Solitons Near the Zero Dispersion Point of Optical Fibers.
Abstract
We study the propagation of nonlinear optical pulses at and near the zero dispersion point of single mode fibers. In the anomalous dispersion regime, the balance between second order dispersion and nonlinearity (the Kerr effect) results in solitons, pulses that propagate without distortion. At the zero dispersion point, third order dispersion balances nonlinearity. We observed numerically that initial pulses split into two parts on either side of the zero dispersion point in the frequency domain. The pulse shifted inside the anomalous dispersion regime is a soliton with small third order dispersion as perturbation. We determine numerically the criteria for this perturbed "soliton" to propagate. The power required to launch such a "soliton" is substantially lower than that of the conventional solitons in the anomalous regime because of the smaller dispersion present. We then study the effect of small third order dispersion on the conventional solitons. We find that radiation is excited at a frequency proportional to 1/ beta. The parameter beta is proportional to the ratio of third order dispersion coefficient to second order dispersion coefficient. For the fundamental soliton, this resonance frequency can be calculated using a perturbation method called "asymptotic beyond all orders." The radiation rate is shown to be exponentially small (proportional to exp(1/ beta)). Hence, the energy which this fundamental soliton loses through radiation decreases sharply as one moves away from the zero dispersion point. Higher order solitons (also known as breathers) are found to break up into their constituent solitons after certain threshold values of beta are reached. To study the feasibility of soliton propagation near the zero dispersion point, the effect of zero dispersion point fluctuation due to axial variation of fiber parameters is investigated. It is shown both analytically and numerically that in the practical regime of parameters where the correlation length scale of the fluctuation is much shorter than both the second order and third order dispersion scale length, soliton propagation in the vicinity of the zero dispersion point is possible.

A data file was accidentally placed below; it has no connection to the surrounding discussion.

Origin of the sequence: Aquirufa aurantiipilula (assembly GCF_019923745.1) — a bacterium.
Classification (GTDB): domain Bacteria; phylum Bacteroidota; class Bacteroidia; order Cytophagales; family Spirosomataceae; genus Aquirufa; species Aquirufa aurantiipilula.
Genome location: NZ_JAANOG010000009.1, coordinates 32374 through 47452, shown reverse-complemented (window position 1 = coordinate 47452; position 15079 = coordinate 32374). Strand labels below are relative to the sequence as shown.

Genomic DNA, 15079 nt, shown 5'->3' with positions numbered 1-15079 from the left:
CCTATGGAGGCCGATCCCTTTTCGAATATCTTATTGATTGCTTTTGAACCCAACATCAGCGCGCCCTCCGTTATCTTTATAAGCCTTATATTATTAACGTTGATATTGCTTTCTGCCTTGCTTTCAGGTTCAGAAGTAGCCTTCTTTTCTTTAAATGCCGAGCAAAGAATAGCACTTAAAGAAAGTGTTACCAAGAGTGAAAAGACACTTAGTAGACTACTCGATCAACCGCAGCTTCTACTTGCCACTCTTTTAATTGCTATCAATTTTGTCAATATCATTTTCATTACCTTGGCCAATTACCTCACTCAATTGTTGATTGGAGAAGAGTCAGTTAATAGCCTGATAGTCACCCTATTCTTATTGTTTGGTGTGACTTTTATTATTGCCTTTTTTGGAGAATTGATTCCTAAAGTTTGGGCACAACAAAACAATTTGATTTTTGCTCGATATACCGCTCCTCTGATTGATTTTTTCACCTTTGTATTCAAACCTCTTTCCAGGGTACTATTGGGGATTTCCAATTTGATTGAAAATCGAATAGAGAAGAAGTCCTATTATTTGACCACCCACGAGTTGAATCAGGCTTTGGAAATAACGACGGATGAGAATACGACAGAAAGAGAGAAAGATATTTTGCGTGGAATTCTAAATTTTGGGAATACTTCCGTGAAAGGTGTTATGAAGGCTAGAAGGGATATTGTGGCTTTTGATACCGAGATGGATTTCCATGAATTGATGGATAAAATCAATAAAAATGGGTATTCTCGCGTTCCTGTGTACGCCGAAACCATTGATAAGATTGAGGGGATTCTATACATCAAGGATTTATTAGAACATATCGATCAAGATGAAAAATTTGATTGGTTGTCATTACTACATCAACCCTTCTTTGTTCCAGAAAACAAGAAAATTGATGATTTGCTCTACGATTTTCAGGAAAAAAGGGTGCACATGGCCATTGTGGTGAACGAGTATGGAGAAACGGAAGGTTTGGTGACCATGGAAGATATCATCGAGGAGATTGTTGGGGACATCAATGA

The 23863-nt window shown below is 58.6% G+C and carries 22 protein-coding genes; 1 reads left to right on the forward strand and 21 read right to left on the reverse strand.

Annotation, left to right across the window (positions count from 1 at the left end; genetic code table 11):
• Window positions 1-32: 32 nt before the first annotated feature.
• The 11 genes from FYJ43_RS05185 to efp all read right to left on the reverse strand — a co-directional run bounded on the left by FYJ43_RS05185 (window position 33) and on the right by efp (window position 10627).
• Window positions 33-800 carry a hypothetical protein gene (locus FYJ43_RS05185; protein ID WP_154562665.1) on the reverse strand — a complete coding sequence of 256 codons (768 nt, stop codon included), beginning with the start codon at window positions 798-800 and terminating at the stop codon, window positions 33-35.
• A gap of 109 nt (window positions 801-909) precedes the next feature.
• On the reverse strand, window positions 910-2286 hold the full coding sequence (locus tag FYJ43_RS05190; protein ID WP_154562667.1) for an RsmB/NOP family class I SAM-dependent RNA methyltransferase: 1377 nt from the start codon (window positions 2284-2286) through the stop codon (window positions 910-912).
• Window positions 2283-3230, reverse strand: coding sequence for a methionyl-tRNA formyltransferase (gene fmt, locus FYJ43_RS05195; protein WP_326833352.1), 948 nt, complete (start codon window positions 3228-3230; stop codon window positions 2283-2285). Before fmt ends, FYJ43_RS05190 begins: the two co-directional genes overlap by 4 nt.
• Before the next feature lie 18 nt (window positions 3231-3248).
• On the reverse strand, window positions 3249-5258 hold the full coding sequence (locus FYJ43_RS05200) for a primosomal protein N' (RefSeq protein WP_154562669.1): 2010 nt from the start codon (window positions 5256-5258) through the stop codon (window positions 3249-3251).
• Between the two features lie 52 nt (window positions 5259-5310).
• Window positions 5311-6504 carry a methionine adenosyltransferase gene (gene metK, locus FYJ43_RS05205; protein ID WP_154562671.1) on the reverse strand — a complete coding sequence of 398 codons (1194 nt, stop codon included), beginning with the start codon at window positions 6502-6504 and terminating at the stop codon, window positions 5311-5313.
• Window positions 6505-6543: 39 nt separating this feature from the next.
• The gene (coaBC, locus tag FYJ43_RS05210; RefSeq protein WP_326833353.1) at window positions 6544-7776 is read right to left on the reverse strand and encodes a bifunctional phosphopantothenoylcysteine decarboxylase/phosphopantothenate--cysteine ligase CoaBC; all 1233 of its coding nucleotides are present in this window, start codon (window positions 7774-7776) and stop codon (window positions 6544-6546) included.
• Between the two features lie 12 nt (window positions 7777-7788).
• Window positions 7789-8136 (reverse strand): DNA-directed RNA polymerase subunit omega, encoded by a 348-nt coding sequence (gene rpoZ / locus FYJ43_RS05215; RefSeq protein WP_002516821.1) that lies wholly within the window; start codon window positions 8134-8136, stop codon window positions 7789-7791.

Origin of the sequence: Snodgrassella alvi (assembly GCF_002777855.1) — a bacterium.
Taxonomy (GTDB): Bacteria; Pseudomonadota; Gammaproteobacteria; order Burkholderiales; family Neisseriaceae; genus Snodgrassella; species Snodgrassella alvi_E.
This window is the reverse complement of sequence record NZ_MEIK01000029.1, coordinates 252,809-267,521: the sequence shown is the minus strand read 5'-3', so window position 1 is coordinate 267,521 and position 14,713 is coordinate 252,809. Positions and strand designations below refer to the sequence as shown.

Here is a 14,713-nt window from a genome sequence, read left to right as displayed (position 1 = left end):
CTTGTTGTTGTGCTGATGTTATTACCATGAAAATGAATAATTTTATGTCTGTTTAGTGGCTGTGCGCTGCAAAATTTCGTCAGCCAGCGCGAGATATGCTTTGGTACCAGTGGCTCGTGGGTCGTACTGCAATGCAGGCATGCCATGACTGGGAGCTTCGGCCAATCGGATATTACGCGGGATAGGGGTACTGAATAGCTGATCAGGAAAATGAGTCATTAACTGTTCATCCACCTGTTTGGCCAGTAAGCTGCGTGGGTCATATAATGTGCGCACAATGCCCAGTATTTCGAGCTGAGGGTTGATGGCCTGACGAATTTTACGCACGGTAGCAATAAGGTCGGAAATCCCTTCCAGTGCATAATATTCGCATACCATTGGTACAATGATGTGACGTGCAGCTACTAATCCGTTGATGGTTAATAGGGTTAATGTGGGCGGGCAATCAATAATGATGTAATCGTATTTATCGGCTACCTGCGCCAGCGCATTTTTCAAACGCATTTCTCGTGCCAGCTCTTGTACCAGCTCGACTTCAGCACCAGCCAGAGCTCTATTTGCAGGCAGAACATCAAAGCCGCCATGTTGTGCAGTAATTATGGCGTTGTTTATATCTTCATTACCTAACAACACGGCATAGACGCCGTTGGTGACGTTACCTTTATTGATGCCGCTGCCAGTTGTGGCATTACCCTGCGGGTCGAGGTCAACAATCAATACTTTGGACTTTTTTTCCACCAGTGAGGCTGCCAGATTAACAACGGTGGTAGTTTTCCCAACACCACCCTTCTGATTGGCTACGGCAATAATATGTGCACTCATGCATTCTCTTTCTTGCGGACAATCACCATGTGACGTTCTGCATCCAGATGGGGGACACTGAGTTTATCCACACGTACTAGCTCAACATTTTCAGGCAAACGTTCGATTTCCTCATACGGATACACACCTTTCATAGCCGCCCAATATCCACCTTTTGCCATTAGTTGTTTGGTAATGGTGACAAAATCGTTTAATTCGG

Publication:

Ph.D. Thesis
 Pub Date:
 1988
 Bibcode:
 1988PhDT........88W
 Keywords:

 Physics: Optics